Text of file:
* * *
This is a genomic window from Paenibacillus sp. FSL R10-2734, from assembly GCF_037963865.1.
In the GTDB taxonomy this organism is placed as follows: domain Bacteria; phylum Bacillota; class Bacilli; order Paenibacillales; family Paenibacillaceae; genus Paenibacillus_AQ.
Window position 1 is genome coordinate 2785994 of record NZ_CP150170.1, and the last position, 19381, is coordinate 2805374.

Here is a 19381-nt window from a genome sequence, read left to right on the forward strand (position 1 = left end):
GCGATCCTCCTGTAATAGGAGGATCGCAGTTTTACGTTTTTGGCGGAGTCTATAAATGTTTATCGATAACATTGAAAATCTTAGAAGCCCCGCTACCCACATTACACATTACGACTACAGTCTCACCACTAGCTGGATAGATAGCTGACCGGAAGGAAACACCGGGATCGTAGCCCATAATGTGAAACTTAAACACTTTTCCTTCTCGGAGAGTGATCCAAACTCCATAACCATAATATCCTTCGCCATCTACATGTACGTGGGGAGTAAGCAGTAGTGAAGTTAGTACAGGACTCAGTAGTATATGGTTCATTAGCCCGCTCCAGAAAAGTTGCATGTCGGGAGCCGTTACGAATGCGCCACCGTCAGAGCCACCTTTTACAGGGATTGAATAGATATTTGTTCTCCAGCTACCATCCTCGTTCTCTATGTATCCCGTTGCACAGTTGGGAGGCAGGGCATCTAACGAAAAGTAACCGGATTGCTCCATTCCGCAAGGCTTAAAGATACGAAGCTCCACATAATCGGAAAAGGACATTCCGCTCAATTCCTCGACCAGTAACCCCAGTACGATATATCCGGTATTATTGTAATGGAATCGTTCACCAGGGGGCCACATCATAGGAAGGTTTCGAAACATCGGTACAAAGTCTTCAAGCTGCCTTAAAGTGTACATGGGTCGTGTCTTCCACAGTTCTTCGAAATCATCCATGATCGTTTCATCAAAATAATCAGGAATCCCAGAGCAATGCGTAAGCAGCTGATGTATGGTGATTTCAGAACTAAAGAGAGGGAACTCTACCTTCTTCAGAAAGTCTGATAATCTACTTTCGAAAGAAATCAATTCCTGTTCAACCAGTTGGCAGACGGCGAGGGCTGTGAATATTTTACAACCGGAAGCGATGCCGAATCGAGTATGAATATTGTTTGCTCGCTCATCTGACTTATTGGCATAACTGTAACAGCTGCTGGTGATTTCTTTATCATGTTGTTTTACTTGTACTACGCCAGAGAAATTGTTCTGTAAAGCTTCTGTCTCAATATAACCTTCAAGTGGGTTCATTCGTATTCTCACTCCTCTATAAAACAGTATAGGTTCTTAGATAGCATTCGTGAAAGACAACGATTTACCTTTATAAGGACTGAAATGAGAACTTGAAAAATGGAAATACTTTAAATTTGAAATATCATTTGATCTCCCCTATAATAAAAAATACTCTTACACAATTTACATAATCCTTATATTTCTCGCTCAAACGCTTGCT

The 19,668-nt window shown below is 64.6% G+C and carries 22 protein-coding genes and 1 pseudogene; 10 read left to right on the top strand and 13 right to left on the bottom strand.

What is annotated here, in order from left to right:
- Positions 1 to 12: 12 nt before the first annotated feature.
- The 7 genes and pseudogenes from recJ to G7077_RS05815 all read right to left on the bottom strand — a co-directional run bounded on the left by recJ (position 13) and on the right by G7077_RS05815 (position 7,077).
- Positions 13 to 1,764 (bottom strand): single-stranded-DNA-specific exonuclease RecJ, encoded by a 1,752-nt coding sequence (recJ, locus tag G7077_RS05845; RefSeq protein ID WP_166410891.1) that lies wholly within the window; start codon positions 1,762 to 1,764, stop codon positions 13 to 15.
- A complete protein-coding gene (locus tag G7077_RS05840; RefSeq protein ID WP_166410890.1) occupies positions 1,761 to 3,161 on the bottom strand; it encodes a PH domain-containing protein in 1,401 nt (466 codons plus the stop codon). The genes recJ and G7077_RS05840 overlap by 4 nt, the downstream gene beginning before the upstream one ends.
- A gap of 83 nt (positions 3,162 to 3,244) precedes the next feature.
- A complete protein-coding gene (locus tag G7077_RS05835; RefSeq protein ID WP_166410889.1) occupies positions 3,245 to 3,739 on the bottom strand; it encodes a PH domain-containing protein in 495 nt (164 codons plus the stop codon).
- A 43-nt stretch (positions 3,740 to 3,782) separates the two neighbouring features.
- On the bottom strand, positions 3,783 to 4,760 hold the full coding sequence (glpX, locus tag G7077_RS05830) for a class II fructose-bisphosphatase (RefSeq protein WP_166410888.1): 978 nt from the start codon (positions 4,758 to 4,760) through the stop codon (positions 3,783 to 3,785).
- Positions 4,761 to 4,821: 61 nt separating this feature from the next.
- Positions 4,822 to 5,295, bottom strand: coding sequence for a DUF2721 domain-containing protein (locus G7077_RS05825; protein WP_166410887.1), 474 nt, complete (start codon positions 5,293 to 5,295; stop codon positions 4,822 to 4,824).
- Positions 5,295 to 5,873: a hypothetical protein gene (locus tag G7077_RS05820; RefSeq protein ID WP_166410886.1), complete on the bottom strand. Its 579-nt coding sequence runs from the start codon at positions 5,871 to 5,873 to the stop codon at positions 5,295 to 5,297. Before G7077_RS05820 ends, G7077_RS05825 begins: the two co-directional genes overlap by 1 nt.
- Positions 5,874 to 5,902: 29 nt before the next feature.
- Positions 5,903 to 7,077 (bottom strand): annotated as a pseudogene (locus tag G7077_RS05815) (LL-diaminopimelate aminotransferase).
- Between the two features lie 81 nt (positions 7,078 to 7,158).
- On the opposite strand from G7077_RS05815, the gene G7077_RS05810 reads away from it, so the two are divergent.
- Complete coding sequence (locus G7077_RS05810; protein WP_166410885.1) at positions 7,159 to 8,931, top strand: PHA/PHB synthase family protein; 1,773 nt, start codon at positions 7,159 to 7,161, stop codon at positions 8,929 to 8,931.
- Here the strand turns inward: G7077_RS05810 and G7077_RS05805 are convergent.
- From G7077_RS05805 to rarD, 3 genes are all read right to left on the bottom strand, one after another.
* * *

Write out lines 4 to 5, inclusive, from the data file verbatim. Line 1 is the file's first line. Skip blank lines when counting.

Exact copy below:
Here is a 19381-nt window from a genome sequence, read left to right on the forward strand (position 1 = left end):
GCGATCCTCCTGTAATAGGAGGATCGCAGTTTTACGTTTTTGGCGGAGTCTATAAATGTTTATCGATAACATTGAAAATCTTAGAAGCCCCGCTACCCACATTACACATTACGACTACAGTCTCACCACTAGCTGGATAGATAGCTGACCGGAAGGAAACACCGGGATCGTAGCCCATAATGTGAAACTTAAACACTTTTCCTTCTCGGAGAGTGATCCAAACTCCATAACCATAATATCCTTCGCCATCTACATGTACGTGGGGAGTAAGCAGTAGTGAAGTTAGTACAGGACTCAGTAGTATATGGTTCATTAGCCCGCTCCAGAAAAGTTGCATGTCGGGAGCCGTTACGAATGCGCCACCGTCAGAGCCACCTTTTACAGGGATTGAATAGATATTTGTTCTCCAGCTACCATCCTCGTTCTCTATGTATCCCGTTGCACAGTTGGGAGGCAGGGCATCTAACGAAAAGTAACCGGATTGCTCCATTCCGCAAGGCTTAAAGATACGAAGCTCCACATAATCGGAAAAGGACATTCCGCTCAATTCCTCGACCAGTAACCCCAGTACGATATATCCGGTATTATTGTAATGGAATCGTTCACCAGGGGGCCACATCATAGGAAGGTTTCGAAACATCGGTACAAAGTCTTCAAGCTGCCTTAAAGTGTACATGGGTCGTGTCTTCCACAGTTCTTCGAAATCATCCATGATCGTTTCATCAAAATAATCAGGAATCCCAGAGCAATGCGTAAGCAGCTGATGTATGGTGATTTCAGAACTAAAGAGAGGGAACTCTACCTTCTTCAGAAAGTCTGATAATCTACTTTCGAAAGAAATCAATTCCTGTTCAACCAGTTGGCAGACGGCGAGGGCTGTGAATATTTTACAACCGGAAGCGATGCCGAATCGAGTATGAATATTGTTTGCTCGCTCATCTGACTTATTGGCATAACTGTAACAGCTGCTGGTGATTTCTTTATCATGTTGTTTTACTTGTACTACGCCAGAGAAATTGTTCTGTAAAGCTTCTGTCTCAATATAACCTTCAAGTGGGTTCATTCGTATTCTCACTCCTCTATAAAACAGTATAGGTTCTTAGATAGCATTCGTGAAAGACAACGATTTACCTTTATAAGGACTGAAATGAGAACTTGAAAAATGGAAATACTTTAAATTTGAAATATCATTTGATCTCCCCTATAATAAAAAATACTCTTACACAATTTACATAATCCTTATATTTCTCGCTCAAACGCTTGCT